How did audiences in China and Italy respond to Shakespearean comedy, particularly through the lens of the Gang style?
I have to say, our style works around the world. Because it’s inclusive of the audience, it acknowledges that they’re there—it plays emotion directly through their eyes to the other actor onstage. It played very well in China. There were supertitles above the stage, but I was watching the audience, and after a while they started just watching the play and giving over to it. In the first scene of Midsummer, we learn that there’s been an arranged marriage. They still have arranged marriages in China. So what we came to understand was that this was a modern play for them—young people in their early-to-late 20s saw that first scene and said, “This is a play about my life!” And how do you solve the problem of a loveless, arranged marriage? You go to the forest. There, you find magical beings and spells and drugs.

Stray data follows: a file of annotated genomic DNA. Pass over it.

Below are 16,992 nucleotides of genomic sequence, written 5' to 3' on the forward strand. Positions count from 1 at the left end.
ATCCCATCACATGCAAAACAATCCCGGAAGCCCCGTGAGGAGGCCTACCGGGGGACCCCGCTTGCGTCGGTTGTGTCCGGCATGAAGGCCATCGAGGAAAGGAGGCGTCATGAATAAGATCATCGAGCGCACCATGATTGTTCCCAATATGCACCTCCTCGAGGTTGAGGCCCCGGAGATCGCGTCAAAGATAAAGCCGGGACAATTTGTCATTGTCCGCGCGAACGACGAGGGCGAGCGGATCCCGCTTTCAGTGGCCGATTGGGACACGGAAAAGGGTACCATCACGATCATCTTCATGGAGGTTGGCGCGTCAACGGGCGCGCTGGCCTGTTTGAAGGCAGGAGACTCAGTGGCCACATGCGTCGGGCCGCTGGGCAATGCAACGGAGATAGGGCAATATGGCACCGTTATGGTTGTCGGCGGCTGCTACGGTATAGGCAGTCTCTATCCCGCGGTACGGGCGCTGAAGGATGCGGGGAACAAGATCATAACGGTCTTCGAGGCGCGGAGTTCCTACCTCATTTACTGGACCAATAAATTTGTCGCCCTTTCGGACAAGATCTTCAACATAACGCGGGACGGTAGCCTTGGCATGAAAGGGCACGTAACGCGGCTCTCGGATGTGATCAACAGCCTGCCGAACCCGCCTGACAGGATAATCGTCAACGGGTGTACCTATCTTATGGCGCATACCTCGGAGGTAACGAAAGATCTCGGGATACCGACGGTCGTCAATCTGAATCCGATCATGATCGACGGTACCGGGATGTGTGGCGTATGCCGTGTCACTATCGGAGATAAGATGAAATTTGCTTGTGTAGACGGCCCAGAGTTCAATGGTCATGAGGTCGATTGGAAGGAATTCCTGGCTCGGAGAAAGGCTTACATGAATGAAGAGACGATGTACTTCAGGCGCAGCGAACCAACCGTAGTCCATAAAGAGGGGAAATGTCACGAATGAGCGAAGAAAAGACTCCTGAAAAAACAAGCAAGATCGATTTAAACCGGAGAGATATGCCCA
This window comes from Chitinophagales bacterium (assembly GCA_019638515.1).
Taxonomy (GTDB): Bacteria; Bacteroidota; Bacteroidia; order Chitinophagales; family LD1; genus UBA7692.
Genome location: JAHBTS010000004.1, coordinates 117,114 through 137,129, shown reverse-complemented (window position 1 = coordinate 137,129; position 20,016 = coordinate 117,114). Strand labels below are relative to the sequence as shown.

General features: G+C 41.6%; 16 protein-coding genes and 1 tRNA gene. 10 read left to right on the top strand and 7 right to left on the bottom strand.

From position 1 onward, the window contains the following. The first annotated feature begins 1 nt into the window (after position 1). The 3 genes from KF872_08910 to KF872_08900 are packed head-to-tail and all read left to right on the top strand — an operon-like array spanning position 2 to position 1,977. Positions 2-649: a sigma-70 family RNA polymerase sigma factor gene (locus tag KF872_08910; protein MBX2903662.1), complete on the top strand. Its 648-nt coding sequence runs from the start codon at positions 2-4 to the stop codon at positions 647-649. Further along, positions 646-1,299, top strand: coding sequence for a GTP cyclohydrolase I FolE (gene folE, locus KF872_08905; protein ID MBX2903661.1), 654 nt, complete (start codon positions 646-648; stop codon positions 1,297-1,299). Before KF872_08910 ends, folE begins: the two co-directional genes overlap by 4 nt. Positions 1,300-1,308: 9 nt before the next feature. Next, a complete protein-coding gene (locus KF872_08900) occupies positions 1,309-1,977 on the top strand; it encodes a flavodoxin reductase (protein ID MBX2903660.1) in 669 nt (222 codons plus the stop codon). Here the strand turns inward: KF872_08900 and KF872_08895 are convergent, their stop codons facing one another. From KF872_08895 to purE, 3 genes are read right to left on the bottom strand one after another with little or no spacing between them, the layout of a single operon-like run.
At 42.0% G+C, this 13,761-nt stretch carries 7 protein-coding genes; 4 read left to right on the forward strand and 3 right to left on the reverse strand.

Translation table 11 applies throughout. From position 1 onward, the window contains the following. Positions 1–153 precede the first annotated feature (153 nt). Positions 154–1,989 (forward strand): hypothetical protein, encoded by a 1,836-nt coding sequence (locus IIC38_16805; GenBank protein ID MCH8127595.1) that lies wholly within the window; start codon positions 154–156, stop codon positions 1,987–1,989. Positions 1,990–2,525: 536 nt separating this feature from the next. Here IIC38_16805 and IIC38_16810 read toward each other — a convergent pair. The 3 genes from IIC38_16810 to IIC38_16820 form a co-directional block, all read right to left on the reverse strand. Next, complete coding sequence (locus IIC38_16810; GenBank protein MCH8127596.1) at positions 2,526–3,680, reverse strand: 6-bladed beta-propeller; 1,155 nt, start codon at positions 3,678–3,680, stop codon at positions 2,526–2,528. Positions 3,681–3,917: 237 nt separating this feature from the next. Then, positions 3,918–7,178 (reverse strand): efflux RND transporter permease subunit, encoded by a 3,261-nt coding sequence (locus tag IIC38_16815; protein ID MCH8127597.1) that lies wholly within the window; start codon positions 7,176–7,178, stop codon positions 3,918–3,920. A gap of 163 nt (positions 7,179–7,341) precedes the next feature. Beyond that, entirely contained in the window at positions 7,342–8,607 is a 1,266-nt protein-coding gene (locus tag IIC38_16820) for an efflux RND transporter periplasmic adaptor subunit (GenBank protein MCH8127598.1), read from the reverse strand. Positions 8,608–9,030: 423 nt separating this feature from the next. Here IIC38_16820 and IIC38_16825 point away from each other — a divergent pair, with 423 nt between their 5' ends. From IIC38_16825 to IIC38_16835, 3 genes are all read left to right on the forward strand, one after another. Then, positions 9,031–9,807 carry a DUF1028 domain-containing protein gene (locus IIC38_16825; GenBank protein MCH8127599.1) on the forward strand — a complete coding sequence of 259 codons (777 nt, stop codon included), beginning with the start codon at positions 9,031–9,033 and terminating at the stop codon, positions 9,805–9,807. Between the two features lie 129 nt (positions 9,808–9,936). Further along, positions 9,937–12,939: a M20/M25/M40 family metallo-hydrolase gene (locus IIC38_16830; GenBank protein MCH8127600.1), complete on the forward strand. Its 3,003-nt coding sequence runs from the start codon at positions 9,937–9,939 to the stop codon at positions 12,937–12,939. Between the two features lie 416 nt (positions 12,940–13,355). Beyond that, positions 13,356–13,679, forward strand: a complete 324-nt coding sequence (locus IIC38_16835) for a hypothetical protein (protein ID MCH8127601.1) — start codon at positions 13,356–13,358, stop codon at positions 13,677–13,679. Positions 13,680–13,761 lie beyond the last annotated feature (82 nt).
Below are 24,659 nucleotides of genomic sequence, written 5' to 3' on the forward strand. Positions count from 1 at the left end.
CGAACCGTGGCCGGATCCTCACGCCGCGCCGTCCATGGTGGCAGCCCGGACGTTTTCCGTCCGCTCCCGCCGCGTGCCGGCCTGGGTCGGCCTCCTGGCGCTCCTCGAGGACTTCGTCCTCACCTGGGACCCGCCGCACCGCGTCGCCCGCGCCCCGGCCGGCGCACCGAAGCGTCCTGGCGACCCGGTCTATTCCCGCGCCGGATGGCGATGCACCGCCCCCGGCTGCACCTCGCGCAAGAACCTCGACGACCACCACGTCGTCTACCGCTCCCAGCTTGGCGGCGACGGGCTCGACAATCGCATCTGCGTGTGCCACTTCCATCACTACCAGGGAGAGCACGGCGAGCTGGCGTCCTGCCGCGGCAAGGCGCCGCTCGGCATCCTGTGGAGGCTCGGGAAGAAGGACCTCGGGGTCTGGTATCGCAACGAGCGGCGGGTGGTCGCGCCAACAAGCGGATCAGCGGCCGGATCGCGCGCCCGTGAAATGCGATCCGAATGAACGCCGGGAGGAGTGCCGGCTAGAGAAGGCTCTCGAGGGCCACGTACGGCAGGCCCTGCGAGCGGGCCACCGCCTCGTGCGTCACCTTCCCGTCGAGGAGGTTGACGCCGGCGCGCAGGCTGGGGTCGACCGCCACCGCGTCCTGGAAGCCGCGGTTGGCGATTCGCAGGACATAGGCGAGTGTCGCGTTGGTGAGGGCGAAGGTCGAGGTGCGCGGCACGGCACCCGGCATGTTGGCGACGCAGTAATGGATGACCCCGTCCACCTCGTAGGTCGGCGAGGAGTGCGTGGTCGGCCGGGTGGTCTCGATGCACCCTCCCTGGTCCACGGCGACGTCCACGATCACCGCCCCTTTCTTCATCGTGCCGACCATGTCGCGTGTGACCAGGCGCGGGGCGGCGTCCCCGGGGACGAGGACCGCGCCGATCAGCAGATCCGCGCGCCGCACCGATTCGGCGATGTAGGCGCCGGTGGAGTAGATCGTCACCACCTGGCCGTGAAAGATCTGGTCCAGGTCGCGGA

For the readers that don’t know, what is the “style,” and what is its relationship to commedia dell’arte?
I took a workshop in 1984 with a man named Georges Bigot from the Théâtre du Soleil. He was the lead actor in the Shakespeares they were touring with, and had just performed at the Olympic Arts Festival here in Los Angeles. We had an amazing amount of theatre companies roll through here during the Olympics, from El Teatro Campesino to Piccolo Teatro di Milano to Théâtre du Soleil—from all over the world, great theatre. But the hit of the festival was Théâtre du Soleil. So Georges was doing a workshop on commedia dell’arte with masks, and I took it, along with three other members of the Actors’ Gang. I was a working actor at this point—and I could not get on the stage. He kept throwing me off. I would make entrances and he’d throw me off. I was freaking out a little bit…but I finally realized what he was talking about.
He said you weren’t ready?
He said I wasn’t in the emotion. What he was demanding of us was total commitment to an emotion and an image. He had cobbled together some costumes. And we would dress and put on makeup and wear masks, so that the whole image of the character was apparent from the very start. This created a very high bar for what was going to be on the stage: absolute truth. The combination of the state of the emotion, the urgency and image you created—upon entrance—immediately told a story without words.